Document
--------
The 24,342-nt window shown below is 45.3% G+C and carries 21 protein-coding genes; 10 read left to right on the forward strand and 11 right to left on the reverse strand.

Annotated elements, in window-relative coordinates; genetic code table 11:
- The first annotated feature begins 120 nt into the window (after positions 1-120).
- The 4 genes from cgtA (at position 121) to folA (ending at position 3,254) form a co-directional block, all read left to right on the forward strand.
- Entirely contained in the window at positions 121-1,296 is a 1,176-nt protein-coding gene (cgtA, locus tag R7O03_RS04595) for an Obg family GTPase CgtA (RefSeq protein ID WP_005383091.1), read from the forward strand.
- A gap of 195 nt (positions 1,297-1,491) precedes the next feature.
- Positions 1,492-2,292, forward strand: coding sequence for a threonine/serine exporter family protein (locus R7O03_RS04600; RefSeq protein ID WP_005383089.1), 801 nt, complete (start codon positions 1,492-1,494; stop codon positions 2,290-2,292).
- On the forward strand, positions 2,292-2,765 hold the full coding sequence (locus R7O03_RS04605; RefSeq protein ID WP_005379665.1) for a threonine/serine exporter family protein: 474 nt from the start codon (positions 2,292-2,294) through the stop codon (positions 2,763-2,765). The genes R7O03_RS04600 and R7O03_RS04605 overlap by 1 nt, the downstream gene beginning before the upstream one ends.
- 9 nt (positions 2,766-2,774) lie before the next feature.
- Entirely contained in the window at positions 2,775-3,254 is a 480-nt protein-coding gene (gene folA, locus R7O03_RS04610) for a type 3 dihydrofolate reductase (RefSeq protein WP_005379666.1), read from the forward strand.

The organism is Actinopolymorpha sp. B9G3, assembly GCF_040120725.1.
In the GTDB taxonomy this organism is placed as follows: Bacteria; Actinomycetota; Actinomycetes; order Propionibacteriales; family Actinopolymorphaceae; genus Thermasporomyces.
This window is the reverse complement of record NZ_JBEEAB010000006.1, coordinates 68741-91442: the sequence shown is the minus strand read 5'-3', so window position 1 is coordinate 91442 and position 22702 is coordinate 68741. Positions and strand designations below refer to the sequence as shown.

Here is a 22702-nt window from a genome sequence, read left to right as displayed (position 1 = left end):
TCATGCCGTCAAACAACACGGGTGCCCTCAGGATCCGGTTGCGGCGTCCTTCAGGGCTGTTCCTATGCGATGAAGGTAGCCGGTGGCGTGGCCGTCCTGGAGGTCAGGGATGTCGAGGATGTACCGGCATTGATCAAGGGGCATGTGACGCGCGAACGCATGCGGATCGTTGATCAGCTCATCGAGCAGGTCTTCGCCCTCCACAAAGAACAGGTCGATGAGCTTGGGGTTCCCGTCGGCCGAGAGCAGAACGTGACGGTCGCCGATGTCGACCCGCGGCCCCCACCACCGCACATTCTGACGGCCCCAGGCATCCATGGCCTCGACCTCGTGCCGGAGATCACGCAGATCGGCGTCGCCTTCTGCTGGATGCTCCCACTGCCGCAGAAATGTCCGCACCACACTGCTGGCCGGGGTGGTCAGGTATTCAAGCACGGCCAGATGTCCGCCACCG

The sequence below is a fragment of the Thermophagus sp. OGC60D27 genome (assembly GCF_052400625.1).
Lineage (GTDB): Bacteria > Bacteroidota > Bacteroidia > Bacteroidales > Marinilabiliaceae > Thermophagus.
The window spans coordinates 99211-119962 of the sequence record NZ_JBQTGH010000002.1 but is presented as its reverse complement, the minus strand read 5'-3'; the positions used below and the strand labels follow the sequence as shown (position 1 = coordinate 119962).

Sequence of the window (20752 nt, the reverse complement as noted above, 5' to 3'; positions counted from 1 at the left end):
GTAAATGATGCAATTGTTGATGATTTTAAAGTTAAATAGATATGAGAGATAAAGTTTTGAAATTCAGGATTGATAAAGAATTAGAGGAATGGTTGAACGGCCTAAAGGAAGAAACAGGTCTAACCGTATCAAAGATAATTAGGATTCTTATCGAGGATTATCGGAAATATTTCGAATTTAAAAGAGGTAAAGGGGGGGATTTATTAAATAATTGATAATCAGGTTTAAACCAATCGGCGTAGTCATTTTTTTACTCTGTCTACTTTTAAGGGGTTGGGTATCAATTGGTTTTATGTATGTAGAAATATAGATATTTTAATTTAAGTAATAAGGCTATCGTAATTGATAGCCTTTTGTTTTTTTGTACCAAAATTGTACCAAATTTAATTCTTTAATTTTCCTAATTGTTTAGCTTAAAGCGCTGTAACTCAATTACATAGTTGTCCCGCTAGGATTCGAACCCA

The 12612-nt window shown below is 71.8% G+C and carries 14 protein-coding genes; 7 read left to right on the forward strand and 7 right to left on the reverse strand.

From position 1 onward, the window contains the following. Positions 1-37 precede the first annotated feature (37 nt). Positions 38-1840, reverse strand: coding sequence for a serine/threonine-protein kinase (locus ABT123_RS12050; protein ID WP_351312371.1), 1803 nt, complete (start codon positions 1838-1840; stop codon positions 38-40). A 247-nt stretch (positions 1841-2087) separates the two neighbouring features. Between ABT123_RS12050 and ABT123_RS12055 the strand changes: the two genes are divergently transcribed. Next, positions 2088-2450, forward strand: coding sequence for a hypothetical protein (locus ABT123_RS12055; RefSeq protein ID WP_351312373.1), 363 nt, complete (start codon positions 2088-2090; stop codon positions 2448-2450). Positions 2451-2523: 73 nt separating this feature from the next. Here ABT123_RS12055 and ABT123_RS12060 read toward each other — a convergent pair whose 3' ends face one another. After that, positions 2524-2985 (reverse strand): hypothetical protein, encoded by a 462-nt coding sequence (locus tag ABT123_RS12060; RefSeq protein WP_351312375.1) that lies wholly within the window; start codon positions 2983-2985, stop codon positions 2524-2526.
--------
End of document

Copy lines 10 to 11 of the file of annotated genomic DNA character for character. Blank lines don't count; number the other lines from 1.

- Entirely contained in the window at positions 2,775-3,254 is a 480-nt protein-coding gene (gene folA, locus R7O03_RS04610) for a type 3 dihydrofolate reductase (RefSeq protein WP_005379666.1), read from the forward strand.

The organism is Actinopolymorpha sp. B9G3, assembly GCF_040120725.1.